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Unpaid bills affect your service delivery

Finance Minister Pravin Gordhan delivered the 2017/2018 budget amid high debt levels, the biggest budget deficit in eight years and the slowest economic growth in the same period.

But he could not satisfy all stakeholders in the economy.

Key among these stakeholders is local government, which is where services are delivered to the people.

Local government is facing its worst financial crisis.

With combined consumer debt sitting at more than R120-billion as of 2016, consumers are experiencing the toughest economic conditions in recent times, as well as the highest unemployment rate.

There is clearly no practical relief in sight for municipalities.

The threat from Eskom to leave eight municipalities in darkness earlier this year is symptomatic of the crisis.

The situation calls for all economic stakeholders to pay more attention to the financial problems facing local government.

Over and above the 9.1% total budget allocation to municipalities, the Minister has also pronounced on what he describes as "game changers", namely, the Municipal Standard Chart of Accounts (mSCOA) - which is targeted supply chain management, enhanced revenue management and improved management of infrastructure assets.

While these are indeed important elements of financial sustainability, they are unlikely to bring about any improvement without concrete strategies on the ground. More so because the issue of enhanced revenue management - which is at the heart of financial sustainability - is by no means new.

In fact, the talk about revenue enhancement has, over the past five years, become a municipal pastime, yet very little has come to pass. As practitioners in the area of revenue management, we have come to realise that unless the problem is "nationalised", so to speak, there is very little change that individual municipalities can achieve on their own.

While we appreciate that municipalities are, by law autonomous entities, there is a need for them to share information on customers. Customers must be considered bad debtors until they have paid all their local government bills within the Republic. To achieve this will necessitate centralising the customer profiles across municipalities, as well as align credit control policies and actions thereof.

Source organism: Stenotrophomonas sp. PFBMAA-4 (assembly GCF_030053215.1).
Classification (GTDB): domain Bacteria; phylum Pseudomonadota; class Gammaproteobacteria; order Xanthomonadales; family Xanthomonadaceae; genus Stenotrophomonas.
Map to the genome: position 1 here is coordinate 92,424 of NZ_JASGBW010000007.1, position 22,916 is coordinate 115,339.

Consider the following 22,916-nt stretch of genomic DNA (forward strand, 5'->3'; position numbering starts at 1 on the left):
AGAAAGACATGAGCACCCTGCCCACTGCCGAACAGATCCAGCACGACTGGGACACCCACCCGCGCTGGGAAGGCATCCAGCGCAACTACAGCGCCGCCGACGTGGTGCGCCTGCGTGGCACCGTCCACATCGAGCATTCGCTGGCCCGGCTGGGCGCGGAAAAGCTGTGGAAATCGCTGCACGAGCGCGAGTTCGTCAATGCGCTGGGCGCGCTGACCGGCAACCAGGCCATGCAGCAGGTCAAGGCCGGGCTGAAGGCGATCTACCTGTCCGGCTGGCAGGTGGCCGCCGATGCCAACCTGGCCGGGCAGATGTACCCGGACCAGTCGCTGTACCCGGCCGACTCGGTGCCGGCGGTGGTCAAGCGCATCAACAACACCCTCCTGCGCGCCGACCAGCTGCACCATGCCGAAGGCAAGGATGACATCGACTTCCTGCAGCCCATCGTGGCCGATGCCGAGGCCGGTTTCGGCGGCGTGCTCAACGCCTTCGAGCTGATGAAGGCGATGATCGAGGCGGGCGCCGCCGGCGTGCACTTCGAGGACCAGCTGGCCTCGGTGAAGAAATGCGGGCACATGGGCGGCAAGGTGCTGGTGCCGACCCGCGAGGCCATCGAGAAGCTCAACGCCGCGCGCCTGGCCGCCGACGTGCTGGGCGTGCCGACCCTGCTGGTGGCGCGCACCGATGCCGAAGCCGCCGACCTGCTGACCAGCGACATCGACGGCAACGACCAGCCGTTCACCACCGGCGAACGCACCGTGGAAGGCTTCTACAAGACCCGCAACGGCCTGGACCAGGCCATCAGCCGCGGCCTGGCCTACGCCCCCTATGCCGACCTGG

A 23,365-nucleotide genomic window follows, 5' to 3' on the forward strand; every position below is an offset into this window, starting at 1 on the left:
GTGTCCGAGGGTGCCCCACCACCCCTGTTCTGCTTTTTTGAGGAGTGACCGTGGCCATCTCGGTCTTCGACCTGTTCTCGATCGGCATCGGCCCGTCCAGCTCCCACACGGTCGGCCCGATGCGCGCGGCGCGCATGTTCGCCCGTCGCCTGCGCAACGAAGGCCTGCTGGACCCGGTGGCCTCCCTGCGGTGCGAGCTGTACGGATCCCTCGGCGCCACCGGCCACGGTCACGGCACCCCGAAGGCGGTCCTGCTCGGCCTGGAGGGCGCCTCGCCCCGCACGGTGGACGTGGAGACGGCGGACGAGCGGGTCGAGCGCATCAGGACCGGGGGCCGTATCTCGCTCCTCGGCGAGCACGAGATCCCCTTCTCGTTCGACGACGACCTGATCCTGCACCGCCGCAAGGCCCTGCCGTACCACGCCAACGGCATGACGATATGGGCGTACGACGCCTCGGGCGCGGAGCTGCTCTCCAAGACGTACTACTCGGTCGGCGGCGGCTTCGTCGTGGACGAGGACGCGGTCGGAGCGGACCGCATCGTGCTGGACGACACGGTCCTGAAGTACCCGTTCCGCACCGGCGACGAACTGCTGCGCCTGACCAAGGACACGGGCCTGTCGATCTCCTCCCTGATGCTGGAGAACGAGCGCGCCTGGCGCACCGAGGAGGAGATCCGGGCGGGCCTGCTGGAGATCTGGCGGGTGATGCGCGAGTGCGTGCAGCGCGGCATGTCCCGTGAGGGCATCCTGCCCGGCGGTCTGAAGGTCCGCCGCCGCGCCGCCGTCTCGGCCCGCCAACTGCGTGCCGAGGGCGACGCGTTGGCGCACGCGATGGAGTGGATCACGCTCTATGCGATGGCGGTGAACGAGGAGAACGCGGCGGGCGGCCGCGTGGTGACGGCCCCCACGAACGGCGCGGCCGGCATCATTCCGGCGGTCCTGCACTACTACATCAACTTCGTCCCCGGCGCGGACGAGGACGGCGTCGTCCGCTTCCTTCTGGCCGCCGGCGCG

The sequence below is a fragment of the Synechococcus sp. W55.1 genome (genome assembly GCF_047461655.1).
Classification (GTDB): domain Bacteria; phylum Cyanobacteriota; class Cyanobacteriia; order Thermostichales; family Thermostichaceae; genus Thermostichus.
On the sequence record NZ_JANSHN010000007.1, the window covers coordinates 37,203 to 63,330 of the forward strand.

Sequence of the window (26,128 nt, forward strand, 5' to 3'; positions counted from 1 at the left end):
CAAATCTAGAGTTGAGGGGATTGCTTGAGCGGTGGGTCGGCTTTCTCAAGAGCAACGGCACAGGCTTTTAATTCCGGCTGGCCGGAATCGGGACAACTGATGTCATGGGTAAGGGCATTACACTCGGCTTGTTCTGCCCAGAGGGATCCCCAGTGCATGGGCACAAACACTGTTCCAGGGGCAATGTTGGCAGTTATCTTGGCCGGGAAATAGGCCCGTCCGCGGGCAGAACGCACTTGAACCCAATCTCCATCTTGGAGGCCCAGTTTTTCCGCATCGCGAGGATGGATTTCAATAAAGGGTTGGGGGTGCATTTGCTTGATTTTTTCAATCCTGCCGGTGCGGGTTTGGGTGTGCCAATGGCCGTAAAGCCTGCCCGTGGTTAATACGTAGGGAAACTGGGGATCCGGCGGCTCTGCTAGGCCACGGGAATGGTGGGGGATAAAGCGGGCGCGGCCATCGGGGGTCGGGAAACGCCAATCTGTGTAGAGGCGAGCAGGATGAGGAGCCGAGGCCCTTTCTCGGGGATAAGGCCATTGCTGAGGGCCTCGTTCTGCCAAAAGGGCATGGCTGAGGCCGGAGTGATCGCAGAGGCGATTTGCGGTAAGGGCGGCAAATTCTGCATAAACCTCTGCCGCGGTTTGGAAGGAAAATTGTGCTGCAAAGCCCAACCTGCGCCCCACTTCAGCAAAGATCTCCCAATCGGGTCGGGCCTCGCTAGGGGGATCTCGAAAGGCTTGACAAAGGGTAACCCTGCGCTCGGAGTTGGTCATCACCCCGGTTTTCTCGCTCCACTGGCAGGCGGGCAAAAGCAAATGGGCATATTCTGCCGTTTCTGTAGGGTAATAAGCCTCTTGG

This will have a greater impact with businesses and high-income earners that can actually afford to pay municipalities, but for a lack of strict enforcement regime, are not doing so.

Municipal employees and councillors and, in fact, all state employees including state-owned enterprise s, should have their arrears deducted from their salaries.

This must be applied to government departments, which are notorious for not paying their local government bills. Treasury should consider approving deductions from their transfers. Of course, a little more thought is needed to implement these measures within the law.

Regarding municipal rates, which is actually a tax, and perhaps the least regarded of all government taxes, we need to consider a more effective collection system. Banks, as issuers of home loans and financiers of property, and who are technically the owners of such properties until they are paid up, must be considered collection agents. Thus property owners can have rates deducted from their bond or finance repayments.

Collaboration between the municipalities and Eskom is desperately needed, so electricity cut-offs or prevention of prepaid purchases can be used to force residents to honour their municipal debt.

The administrative failure and poor political management of municipalities cannot be ignored as some of the major causes of local government failure.

Holeni and Mabunda are partners at Ntiyiso Consulting and regular contributors on local government thought-leadership

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